Waterloo Region Record

Math scores of Ontario English elementary students decline on tests

Francophon­e schools in the province post notably higher results


TORONTO — The number of elementary students in Ontario who are meeting the provincial standard in math has steadily declined over the past decade in the English public system — in stark contrast to higher scores in French schools.

The Education Quality and Accountabi­lity Office, which administer­s the standardiz­ed tests, said research has shown that for students in those grades, their basic math skills are stronger than their ability to apply those skills to a problem.

Education Minister Stephen Lecce said the government is developing a new “back to basics” math program to be implemente­d in September 2020. He blamed declining math scores on the former Liberal government’s curriculum, which focuses on problem-solving that grounds math in its applicatio­n.

“There is absolute causation,” Lecce said Wednesday. “Concurrent to the introducti­on of that approach, we saw math numbers decline. So one would have to accept the premise that there’s a relationsh­ip between the two. What else is the reason ostensibly for such a decline?”

Fewer than half of Grade 6 students in the English-language system — 48 per cent — met the provincial math standard, the equivalent of a B grade, during the last school year, down from 61 per cent in 2009.

For Grade 3 students, 58 per cent met the standard. In the 2009-10 school year, at least 70 per cent achieved the standard.

The EQAO also said that the Grade 9 results are relatively consistent, but there is a persistent gap between students in the applied and academic courses — 44 per cent and 84 per cent of them, respective­ly, met the standard.

In the French system, 82 per cent of Grade 6 students met the standard. The number has bounced between 80 and 85 per cent since 2010-11. For Grade 3 students, 74 per cent met the standard, up from 70 per cent in 2010-11, but down from a recent high of 81 per cent in 2014-15.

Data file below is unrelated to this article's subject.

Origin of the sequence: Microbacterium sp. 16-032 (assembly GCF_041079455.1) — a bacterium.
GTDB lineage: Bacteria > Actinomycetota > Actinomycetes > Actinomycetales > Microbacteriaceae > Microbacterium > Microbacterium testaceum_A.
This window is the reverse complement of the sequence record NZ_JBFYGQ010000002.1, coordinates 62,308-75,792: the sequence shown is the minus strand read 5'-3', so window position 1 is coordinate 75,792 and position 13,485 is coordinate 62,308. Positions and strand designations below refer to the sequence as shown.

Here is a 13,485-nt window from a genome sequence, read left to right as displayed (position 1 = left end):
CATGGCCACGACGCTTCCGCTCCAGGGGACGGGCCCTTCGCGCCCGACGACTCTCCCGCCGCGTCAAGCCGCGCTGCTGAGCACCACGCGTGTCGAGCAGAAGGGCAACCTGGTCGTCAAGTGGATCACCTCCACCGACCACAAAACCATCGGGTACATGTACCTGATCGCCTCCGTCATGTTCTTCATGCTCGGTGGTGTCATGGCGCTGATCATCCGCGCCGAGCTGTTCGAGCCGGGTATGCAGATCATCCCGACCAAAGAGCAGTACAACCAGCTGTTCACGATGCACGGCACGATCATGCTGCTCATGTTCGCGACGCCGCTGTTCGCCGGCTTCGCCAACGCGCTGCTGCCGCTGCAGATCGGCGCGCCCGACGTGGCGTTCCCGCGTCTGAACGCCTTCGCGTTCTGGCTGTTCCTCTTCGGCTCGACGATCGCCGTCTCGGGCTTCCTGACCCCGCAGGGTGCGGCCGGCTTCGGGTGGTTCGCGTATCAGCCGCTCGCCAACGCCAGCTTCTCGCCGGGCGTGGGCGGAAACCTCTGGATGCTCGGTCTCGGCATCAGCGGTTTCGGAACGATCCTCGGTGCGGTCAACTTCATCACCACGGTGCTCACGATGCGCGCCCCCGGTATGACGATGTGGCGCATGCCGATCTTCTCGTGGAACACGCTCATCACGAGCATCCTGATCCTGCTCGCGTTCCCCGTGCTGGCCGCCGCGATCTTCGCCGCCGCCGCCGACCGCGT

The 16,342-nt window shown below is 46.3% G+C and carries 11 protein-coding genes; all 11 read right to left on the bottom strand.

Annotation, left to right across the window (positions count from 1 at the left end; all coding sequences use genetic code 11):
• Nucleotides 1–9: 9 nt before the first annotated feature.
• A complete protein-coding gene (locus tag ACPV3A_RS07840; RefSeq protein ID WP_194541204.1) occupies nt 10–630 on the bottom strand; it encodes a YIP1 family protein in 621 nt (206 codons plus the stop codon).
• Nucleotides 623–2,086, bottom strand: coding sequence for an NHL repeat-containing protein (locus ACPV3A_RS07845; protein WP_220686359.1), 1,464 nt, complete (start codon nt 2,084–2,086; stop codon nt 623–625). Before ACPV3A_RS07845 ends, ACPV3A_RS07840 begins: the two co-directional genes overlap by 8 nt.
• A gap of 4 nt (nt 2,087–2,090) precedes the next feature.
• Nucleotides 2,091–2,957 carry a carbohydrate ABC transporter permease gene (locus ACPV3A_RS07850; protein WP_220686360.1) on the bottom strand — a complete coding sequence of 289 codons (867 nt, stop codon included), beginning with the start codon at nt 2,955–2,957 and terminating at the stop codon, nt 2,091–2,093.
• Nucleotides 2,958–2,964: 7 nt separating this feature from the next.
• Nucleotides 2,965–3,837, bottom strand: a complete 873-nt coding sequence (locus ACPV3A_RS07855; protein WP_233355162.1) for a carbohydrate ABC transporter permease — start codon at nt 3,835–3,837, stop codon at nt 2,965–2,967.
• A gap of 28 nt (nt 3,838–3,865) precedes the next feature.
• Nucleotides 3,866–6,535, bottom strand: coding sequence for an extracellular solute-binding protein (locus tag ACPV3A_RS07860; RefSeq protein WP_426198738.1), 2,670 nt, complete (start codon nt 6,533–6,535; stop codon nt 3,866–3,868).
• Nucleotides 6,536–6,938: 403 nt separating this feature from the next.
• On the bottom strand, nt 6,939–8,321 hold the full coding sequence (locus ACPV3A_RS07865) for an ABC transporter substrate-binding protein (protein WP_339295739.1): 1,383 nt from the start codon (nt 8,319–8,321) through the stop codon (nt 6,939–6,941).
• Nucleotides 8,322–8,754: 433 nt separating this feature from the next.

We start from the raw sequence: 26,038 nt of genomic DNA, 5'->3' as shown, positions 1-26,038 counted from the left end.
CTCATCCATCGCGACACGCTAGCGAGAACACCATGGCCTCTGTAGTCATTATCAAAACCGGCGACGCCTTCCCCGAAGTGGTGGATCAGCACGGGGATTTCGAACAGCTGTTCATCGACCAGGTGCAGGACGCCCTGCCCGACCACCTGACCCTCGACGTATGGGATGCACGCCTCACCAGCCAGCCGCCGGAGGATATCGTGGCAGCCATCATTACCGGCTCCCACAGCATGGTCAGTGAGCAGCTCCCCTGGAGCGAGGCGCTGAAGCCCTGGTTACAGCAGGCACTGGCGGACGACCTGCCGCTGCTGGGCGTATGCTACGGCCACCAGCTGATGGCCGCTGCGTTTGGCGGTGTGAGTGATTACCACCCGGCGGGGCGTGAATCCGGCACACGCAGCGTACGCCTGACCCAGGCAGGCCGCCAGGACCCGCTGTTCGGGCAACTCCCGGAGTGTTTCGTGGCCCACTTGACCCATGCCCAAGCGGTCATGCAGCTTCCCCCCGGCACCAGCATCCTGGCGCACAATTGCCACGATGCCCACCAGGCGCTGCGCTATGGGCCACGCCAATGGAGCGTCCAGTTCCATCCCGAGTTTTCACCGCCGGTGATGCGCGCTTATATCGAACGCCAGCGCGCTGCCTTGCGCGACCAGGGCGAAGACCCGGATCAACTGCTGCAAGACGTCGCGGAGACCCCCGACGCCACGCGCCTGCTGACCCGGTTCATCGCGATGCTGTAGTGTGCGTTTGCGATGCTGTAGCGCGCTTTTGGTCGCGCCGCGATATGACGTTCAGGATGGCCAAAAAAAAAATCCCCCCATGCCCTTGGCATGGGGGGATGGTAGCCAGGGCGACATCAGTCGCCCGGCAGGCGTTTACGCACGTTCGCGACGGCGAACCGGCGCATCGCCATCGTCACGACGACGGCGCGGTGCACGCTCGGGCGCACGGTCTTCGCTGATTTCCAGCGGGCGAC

Lecce said he is curious to know why the scores are higher in French schools.

“They are doing something right, and it’s not about condemning one and promoting another; it’s just about recognizin­g best practices, where we can lean on other boards and other sectors for a perspectiv­e on how we can be better.”

Cameron Montgomery, the chair of the EQAO, said it demands further study.

“There are a lot of hypotheses in terms of what the francophon­es are doing differentl­y from anglophone­s, and unfortunat­ely this is a huge unknown,” he said.

“I think ... a serious research team needs to be put together to really understand what francophon­es are doing successful­ly for their kids, for their children in our francophon­e schools to be succeeding,” Montgomery said.

“It’s a clear pattern. It’s almost like they have a series of best practices that are nebulous that really need to be shared with the whole educationa­l community.”

Literacy results were also fairly consistent over the past several years, except for a decline in the number of English Grade 3 students who met the provincial writing standard.

This past year, 69 per cent of Grade 3 students met that standard, down from a recent high of 74 per cent in 2015-16. In the other literacy test, 74 per cent of Grade 3 students met the provincial reading standard.

For Grade 6 students, 81 per cent met the reading standard and 82 per cent met the writing standard.

But there is also a large gap between applied and academic courses, with 41 per cent of students in the Grade 10 applied course meeting the literacy standard, compared with 91 per cent in the academic course.

The provincial New Democrats called for an end to EQAO tests, saying money should instead be spent in the classroom, and random sampling could spot early trends.

Lecce also announced Wednesday that although the new math curriculum would not be in place for this academic year, the first $55 million of the government’s four-year, $200-million math strategy would flow this year.

Newspapers in English

Newspapers from Canada